Gib Drury, chairman of Canada Beef Export Federation, said tallow sales will start soon.
Brad Wilderman, president of Canadian Cattlemen's Association, said exports to Asia have grown.
BEIJING: Canada is optimistic of achieving a breakthrough in its negotiations with China this year for sale of beef products, according to Gib Drury, chairman of Canada Beef Export Federation (CBEF).
"The efforts made by us in this regard (beef exports) have been encouraging," Drury told China Daily in an interview yesterday in Beijing.
"We expect to make a beginning in this regard by selling beef tallow in the Chinese market soon," he said.
The CBEF made a breakthrough in Hong Kong after the region lifted its six-year ban on Canadian beef in December 2009.
CBEF is now looking to expand its reach to the mainland market, which has more than 1.3 billion consumers.
The organization on Monday held a roundtable in Beijing to evolve new strategies and develop the market for premium beef in China, said Brad Wildeman, president of Canadian Cattlemen's Association. Other high profile representatives at the meeting included Gerry Ritz, the agriculture minister of Canada.
CBEF has set a target of selling more than half of its annual 800,000 tons of beef exports to Asian and Mexican markets by 2015. The organization accounts for over 90 percent of the Canadian beef-processing industry, said Drury.
It plans to export 37,000 tons of beef to the Chinese market by 2015, he added.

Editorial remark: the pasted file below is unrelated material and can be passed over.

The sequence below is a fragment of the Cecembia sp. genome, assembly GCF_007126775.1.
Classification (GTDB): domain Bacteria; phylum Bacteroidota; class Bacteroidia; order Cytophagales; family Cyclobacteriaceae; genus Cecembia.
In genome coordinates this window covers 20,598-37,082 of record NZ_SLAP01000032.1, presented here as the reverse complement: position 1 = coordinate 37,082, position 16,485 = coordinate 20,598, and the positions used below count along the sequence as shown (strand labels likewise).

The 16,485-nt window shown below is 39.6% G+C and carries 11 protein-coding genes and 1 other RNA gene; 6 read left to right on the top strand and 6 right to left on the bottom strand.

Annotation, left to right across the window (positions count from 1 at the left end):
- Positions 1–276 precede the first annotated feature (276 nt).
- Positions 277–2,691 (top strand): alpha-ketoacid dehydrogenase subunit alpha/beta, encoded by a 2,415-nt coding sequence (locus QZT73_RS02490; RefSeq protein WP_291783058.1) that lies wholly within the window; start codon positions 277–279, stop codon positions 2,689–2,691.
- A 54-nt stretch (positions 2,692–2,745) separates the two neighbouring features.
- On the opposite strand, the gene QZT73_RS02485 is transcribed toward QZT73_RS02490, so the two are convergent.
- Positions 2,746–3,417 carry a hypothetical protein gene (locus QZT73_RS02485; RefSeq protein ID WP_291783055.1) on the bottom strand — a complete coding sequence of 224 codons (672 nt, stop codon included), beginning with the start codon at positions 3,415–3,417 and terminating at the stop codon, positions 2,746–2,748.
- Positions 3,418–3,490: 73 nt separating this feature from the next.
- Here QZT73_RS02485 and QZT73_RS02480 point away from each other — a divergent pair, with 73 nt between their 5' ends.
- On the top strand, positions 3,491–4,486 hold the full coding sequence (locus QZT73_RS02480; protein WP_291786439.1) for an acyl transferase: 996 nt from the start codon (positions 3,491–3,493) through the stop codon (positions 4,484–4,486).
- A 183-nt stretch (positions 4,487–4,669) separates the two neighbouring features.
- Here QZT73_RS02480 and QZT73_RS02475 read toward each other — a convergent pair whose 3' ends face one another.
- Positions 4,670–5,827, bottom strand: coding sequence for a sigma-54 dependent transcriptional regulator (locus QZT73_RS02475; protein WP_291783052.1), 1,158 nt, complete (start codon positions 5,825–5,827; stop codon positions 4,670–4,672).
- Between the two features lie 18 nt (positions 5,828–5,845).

Canada has a cattle population of 14 million. CBEF figures show that during the first seven months of last year, Canada exported 13,800 tons of beef to the Asian and Mexican markets, valued at 332 million yuan.
"Beef exports to the Asian markets have been witnessing double-digit growth in the past few years," Wildeman said.
The General Administration of Quality Supervision, Inspection and Quarantine (AQSIQ) confirmed that China is in talks with both the Canada and the United States for beef imports.
China had banned beef imports from Canada in 2003 due to "mad cow disease". "Negotiations between China and Canada on beef imports is now ongoing," said AQSIQ official Bi Kexin.
Beef imports will have a negative impact on the domestic players, said Xin Guochang, division director of the Animal Husbandry and Veterinary Bureau of the Ministry of Agriculture. Beef output last year was about unchanged over that in 2008, he said.
China's beef output reached 6.1 million tons in 2008, a year-on-year decrease of 0.5 percent, according to data from the Ministry of Agriculture.
The Foreign Agricultural Service of the United States Department of Agriculture (FAS) expects China to become a net importer of beef this year. FAS said this is largely due to the estimated decrease in the live cattle population and the 5 percent fall in Chinese beef output.
The nation's beef imports are set to grow 30 percent this year to 30,000 tons, with most of the shipments coming from Australia, Uruguay and New Zealand, said FAS.
However, the United States Department of Agriculture said an additional 100,000 tons of beef enters China every year through gray channels, mainly from Brazil and the US.